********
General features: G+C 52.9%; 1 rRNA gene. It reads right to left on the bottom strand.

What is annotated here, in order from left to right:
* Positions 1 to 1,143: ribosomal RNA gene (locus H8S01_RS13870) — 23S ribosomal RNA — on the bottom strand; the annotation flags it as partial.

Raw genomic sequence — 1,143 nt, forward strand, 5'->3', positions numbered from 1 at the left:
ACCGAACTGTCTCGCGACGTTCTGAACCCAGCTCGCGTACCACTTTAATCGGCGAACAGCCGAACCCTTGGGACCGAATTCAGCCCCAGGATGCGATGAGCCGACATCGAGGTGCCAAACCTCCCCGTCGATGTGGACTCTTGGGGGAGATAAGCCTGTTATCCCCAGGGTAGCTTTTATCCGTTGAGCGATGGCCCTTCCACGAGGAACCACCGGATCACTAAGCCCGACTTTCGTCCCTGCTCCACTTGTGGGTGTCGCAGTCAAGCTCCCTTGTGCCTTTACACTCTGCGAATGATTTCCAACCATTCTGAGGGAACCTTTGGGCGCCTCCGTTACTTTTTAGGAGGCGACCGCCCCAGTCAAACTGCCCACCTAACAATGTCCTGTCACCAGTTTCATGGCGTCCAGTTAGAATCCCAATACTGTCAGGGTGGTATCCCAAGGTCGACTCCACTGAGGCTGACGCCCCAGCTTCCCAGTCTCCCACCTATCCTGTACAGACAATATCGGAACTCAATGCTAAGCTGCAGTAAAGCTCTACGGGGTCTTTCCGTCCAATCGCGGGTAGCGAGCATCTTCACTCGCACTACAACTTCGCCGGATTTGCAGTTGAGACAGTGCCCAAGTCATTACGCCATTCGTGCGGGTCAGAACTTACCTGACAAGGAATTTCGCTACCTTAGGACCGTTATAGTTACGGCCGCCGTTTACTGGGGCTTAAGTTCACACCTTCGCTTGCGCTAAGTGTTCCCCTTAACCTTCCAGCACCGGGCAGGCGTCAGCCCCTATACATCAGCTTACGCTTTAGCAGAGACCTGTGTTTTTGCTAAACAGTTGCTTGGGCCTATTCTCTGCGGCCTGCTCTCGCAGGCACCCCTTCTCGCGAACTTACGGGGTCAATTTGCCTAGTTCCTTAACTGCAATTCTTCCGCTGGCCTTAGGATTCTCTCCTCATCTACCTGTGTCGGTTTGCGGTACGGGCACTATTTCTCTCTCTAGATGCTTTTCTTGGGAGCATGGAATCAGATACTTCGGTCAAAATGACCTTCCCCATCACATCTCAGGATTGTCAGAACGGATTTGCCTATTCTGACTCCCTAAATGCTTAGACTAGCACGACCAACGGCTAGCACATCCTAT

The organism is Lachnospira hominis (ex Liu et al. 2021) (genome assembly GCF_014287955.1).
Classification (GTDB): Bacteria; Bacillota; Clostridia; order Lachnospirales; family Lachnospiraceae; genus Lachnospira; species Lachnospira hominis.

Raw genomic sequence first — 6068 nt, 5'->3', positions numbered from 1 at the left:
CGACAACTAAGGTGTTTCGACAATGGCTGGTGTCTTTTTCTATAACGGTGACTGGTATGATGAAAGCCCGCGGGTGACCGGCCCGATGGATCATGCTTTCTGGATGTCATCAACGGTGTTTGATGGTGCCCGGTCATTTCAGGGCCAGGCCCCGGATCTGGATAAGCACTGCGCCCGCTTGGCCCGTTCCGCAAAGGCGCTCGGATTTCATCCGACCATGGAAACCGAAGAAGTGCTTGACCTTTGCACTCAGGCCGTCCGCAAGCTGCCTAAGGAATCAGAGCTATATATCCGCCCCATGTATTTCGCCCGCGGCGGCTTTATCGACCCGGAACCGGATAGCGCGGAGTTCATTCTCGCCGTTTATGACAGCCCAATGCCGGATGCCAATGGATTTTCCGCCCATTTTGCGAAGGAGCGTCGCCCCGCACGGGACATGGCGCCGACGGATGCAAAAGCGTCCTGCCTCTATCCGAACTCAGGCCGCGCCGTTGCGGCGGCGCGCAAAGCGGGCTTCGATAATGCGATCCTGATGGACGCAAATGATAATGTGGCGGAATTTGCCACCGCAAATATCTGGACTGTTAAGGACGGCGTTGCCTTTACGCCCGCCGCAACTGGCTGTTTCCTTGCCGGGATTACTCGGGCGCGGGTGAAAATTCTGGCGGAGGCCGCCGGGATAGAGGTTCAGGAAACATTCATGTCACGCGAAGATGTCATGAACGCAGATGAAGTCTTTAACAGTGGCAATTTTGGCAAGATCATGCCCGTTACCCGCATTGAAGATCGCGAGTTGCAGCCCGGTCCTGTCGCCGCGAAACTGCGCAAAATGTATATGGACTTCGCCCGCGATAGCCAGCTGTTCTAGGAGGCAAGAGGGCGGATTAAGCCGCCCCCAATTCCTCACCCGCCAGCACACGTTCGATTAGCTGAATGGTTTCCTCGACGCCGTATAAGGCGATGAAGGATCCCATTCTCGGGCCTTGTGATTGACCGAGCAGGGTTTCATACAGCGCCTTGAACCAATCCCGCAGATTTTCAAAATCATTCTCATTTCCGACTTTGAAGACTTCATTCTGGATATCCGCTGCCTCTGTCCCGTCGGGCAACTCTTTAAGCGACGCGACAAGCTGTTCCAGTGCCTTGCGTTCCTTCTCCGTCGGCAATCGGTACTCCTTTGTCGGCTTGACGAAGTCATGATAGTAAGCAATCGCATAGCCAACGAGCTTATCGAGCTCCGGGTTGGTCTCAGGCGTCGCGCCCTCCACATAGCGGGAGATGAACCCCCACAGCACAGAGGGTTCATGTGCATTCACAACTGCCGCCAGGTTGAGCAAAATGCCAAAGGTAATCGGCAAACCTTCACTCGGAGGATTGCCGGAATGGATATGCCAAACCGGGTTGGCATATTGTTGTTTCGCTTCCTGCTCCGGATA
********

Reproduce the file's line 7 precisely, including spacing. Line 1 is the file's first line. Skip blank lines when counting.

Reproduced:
Classification (GTDB): Bacteria; Bacillota; Clostridia; order Lachnospirales; family Lachnospiraceae; genus Lachnospira; species Lachnospira hominis.